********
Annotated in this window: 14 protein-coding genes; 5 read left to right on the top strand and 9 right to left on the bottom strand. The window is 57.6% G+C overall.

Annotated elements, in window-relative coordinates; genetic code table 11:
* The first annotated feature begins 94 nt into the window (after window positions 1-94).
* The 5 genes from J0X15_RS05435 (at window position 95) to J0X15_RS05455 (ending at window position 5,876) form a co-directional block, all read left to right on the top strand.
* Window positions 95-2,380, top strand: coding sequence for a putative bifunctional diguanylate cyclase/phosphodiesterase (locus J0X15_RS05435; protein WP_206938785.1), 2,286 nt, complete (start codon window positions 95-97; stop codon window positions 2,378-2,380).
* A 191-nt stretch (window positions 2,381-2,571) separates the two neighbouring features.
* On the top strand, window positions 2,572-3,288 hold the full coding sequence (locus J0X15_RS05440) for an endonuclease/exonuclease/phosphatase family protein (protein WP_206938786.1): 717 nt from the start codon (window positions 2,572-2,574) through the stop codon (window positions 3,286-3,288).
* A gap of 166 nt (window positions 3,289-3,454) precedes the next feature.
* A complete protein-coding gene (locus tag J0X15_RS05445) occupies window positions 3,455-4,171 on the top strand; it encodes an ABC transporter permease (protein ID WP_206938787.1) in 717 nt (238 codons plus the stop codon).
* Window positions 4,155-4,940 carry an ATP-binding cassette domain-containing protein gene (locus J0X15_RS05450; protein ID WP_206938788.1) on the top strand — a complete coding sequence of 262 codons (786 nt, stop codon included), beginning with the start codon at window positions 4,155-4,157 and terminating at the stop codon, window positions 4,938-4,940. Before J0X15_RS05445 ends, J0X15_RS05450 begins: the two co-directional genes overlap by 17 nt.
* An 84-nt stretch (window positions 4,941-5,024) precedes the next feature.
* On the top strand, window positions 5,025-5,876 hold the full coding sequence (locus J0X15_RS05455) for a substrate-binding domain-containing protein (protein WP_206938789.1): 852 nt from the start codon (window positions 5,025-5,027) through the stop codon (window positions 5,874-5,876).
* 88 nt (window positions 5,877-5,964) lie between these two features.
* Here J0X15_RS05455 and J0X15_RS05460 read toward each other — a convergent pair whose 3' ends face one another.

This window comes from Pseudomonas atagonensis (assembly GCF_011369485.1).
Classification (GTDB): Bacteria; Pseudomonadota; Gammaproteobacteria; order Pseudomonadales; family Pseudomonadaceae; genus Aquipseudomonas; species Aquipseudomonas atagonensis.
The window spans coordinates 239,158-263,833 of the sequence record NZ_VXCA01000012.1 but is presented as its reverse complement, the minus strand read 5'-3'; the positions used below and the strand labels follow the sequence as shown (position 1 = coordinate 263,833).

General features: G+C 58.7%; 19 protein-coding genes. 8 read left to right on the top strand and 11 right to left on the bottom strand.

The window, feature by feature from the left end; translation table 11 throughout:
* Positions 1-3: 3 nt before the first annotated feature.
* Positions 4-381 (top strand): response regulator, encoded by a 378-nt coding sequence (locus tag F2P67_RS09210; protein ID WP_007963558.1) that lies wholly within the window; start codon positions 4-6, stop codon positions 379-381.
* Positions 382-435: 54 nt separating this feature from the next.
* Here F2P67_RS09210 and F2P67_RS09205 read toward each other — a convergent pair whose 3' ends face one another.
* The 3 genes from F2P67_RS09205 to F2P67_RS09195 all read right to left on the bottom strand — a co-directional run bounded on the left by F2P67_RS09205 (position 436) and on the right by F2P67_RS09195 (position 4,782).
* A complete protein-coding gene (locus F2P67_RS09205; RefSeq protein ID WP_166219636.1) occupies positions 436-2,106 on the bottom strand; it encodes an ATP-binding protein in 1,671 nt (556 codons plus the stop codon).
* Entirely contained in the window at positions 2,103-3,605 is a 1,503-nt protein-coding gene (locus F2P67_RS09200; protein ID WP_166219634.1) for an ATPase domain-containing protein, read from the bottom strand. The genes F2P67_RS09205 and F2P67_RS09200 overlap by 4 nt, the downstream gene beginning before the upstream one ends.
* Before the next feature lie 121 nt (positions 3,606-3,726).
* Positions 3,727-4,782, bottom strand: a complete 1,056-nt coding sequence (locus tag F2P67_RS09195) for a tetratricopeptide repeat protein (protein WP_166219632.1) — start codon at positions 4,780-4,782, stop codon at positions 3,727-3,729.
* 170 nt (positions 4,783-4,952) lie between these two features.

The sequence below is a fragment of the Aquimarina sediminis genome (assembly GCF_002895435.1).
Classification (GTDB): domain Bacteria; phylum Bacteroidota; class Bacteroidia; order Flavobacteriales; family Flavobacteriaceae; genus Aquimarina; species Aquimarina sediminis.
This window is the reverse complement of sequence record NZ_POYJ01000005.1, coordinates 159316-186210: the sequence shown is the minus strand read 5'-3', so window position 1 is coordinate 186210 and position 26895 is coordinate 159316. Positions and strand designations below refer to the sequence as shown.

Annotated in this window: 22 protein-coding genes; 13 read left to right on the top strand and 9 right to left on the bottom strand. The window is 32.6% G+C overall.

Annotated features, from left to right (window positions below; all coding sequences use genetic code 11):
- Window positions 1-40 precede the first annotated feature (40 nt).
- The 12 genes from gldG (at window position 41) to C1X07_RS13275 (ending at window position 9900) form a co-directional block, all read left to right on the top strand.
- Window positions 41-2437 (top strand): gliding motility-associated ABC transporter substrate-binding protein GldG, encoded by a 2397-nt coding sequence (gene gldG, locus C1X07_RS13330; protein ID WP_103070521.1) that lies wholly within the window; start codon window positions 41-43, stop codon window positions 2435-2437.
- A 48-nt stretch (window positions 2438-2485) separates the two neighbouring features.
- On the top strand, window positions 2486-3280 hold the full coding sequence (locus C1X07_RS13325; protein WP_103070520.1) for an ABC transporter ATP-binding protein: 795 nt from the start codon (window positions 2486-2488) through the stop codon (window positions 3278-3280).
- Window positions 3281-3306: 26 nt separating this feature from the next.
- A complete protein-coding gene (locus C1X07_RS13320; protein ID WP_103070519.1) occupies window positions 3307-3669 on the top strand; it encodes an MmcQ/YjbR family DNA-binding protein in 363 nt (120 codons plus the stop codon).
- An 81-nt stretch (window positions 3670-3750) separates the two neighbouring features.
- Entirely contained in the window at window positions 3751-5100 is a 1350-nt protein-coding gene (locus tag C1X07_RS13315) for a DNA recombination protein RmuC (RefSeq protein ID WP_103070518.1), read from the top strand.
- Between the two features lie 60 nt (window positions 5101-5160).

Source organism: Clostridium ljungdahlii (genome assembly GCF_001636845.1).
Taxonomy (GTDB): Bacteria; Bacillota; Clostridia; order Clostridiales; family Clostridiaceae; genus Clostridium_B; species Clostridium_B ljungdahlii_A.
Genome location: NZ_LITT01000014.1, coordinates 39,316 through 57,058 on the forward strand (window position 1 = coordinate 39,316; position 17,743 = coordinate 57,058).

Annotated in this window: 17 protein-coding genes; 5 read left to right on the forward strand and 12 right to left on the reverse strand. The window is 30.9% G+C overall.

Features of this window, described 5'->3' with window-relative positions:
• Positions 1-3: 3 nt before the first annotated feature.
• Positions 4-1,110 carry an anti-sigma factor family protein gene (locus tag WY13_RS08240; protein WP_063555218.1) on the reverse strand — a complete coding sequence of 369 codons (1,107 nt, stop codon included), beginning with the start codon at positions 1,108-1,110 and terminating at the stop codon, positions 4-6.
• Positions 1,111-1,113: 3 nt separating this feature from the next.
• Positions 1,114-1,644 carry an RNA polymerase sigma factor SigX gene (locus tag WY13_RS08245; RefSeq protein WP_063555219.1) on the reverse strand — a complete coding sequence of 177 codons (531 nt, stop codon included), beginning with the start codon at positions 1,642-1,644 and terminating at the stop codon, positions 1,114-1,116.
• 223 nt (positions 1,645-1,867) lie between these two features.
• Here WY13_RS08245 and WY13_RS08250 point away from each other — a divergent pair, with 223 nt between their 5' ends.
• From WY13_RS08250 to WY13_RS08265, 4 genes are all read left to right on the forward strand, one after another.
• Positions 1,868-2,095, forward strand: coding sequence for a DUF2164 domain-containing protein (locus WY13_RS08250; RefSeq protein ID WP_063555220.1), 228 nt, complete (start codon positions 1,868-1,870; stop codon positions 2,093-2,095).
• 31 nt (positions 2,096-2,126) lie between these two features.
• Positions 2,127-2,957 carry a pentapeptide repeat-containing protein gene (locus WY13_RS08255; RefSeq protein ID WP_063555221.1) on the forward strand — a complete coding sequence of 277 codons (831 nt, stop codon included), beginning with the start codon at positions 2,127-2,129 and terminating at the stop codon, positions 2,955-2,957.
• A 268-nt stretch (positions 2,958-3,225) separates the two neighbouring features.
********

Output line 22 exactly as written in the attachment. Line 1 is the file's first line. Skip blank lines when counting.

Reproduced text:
* Positions 382-435: 54 nt separating this feature from the next.